Coach's Corner

Building Your Reputation

Reputation – overall quality or character as generally seen or judged by people.

Have you ever heard the saying that the people you surround yourself with make up who you are? It mainly discusses the idea that your closest support system is what shapes your mindset. You’ll likely develop those habits if you surround yourself with those who spend time gossiping and venting. If, instead, you commit to surrounding yourself with positive people who focus on discussing ideas and solutions, you’ll likely see yourself quickly progressing to your next level. It’s a lesson we’ve all been taught, but it isn’t solely introspective to mindset. It’s also what it creates outwardly: your reputation.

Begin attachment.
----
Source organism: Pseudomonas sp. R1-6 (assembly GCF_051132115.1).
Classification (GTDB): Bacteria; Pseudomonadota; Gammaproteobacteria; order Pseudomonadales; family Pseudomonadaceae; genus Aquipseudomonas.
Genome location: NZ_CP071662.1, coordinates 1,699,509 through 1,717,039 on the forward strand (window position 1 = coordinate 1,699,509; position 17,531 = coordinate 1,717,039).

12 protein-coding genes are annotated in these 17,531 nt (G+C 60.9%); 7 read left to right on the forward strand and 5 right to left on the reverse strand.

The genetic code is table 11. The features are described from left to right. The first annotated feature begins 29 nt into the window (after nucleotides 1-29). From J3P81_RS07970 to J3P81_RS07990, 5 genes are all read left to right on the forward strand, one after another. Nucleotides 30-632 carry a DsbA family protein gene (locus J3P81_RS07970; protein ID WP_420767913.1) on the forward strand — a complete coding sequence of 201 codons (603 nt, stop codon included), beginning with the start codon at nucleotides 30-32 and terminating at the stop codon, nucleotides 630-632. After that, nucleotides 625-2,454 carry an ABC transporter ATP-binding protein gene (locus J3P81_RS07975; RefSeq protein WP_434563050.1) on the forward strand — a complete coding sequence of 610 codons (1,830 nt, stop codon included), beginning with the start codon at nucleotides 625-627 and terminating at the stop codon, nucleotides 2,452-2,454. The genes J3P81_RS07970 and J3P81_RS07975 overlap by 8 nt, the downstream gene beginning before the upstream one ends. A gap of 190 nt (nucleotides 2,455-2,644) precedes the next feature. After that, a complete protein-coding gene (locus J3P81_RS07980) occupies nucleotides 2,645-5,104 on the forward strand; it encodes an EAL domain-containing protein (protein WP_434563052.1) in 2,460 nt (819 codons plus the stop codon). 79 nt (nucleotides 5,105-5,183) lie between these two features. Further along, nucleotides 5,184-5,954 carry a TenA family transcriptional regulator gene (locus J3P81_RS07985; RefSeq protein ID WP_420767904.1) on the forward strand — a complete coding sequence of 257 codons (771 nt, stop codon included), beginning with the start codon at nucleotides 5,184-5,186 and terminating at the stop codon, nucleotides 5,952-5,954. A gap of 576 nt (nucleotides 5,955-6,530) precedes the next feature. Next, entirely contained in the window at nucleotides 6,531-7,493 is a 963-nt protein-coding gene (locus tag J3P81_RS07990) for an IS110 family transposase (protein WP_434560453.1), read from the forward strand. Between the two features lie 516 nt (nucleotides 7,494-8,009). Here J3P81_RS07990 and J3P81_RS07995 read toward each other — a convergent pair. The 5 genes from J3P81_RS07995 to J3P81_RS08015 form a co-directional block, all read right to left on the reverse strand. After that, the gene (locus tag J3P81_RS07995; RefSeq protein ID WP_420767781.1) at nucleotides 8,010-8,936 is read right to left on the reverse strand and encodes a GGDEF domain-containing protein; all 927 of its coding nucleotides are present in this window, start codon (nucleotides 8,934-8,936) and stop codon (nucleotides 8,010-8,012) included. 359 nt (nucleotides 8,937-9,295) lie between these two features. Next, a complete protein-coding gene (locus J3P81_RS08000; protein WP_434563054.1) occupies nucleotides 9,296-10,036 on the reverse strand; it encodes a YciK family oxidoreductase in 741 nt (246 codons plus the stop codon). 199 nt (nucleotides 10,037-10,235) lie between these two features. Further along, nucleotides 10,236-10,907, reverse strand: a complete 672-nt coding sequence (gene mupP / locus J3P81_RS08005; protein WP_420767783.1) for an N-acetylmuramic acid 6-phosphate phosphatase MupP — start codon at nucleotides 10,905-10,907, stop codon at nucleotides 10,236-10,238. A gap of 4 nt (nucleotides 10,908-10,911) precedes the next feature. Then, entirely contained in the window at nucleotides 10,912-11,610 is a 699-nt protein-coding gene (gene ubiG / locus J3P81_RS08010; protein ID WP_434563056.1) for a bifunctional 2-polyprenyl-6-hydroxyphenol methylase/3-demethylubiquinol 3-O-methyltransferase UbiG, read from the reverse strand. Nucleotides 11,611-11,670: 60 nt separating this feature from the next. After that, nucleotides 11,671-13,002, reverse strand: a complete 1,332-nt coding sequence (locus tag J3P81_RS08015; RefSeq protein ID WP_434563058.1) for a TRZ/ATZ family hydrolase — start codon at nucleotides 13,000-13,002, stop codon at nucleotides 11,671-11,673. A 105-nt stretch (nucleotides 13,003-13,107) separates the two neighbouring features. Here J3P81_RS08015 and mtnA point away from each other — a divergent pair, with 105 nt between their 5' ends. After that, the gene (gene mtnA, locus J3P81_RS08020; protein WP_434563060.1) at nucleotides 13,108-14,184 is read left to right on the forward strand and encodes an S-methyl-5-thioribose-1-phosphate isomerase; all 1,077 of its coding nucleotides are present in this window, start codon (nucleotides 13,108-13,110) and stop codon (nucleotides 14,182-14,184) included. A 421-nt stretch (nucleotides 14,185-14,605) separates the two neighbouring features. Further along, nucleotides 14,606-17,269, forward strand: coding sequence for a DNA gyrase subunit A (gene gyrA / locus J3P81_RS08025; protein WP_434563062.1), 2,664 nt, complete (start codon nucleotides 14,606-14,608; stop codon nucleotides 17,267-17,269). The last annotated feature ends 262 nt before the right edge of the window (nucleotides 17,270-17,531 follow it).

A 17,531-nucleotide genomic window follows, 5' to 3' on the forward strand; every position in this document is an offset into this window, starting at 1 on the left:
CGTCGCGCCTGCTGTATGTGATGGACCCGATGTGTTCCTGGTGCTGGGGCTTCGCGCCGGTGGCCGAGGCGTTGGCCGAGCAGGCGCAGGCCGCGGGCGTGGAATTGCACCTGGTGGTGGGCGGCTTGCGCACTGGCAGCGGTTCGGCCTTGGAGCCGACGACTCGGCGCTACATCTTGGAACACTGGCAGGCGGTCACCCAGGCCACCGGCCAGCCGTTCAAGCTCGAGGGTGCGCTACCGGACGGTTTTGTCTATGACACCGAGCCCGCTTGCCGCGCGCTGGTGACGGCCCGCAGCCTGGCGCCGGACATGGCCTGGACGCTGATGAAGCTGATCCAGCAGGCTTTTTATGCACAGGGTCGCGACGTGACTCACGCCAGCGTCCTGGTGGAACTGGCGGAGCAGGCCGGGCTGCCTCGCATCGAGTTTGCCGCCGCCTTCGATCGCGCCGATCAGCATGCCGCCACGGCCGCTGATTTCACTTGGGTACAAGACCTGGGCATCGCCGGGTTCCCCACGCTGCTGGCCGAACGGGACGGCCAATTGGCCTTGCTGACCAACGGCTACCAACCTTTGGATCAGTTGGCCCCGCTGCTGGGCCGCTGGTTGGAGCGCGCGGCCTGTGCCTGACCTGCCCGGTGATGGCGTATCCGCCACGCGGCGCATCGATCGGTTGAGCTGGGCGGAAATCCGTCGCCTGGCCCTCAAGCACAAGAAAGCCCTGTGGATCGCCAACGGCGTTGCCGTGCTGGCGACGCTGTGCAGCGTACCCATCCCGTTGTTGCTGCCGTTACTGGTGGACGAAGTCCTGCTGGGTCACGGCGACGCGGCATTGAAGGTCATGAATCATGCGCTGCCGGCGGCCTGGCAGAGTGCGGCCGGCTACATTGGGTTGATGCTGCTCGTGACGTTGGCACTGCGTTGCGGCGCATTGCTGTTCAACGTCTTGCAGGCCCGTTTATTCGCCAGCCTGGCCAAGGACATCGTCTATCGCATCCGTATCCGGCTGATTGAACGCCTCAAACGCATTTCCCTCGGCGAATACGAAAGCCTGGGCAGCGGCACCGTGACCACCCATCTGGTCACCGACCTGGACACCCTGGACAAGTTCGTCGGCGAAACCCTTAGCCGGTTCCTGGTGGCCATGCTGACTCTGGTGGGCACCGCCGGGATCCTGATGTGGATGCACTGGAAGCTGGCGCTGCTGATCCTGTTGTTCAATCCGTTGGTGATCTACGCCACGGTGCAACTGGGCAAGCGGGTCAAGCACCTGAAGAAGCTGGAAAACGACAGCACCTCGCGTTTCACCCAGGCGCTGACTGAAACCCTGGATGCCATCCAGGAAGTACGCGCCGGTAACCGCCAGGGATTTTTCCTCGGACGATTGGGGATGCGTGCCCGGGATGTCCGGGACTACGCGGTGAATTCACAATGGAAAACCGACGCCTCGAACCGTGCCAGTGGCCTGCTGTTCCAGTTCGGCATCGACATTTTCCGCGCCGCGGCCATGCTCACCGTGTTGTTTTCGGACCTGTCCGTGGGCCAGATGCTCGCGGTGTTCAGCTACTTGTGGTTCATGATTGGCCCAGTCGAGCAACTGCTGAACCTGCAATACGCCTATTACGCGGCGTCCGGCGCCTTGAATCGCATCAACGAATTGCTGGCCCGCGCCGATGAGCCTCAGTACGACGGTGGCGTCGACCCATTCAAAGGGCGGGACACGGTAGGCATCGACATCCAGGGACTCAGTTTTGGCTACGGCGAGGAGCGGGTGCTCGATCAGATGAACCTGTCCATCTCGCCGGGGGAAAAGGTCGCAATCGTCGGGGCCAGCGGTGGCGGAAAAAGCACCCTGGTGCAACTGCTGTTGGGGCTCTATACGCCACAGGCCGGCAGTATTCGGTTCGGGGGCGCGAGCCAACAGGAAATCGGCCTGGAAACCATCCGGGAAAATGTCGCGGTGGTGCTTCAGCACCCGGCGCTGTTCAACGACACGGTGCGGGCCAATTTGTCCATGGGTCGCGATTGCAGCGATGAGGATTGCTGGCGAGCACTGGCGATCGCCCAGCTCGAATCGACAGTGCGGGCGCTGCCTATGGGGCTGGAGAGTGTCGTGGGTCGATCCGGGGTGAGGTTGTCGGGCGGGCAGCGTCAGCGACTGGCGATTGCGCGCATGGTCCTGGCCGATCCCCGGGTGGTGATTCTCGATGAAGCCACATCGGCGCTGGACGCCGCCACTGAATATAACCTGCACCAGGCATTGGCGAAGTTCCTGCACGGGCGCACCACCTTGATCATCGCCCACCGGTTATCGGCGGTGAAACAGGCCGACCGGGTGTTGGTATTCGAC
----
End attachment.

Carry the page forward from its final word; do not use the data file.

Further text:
Reputation is a gateway that leads to trust. Think about it – aren’t you inclined to trust people who you view as successful? Don’t you want to listen to the people you’ve always seen be confident and authentic in your life? Do you repeatedly return to a specific brand because it provides quality service or product? The reputation people build is their brand, and culturally, we want to align with brands that don’t just share our values but effectively uphold them.

Coach, I don’t have a brand. Why do I need to focus on reputation?

You very much have a brand. You have a family, so you are a brother, sister, mom, dad, son, daughter, cousin, etc. You have a job, so you have a title or position. You have personal values, so you represent a self-identified moral and ethical code. All these things are your “brand.” You should ask yourself: How do I want to be viewed in the overall brand I represent?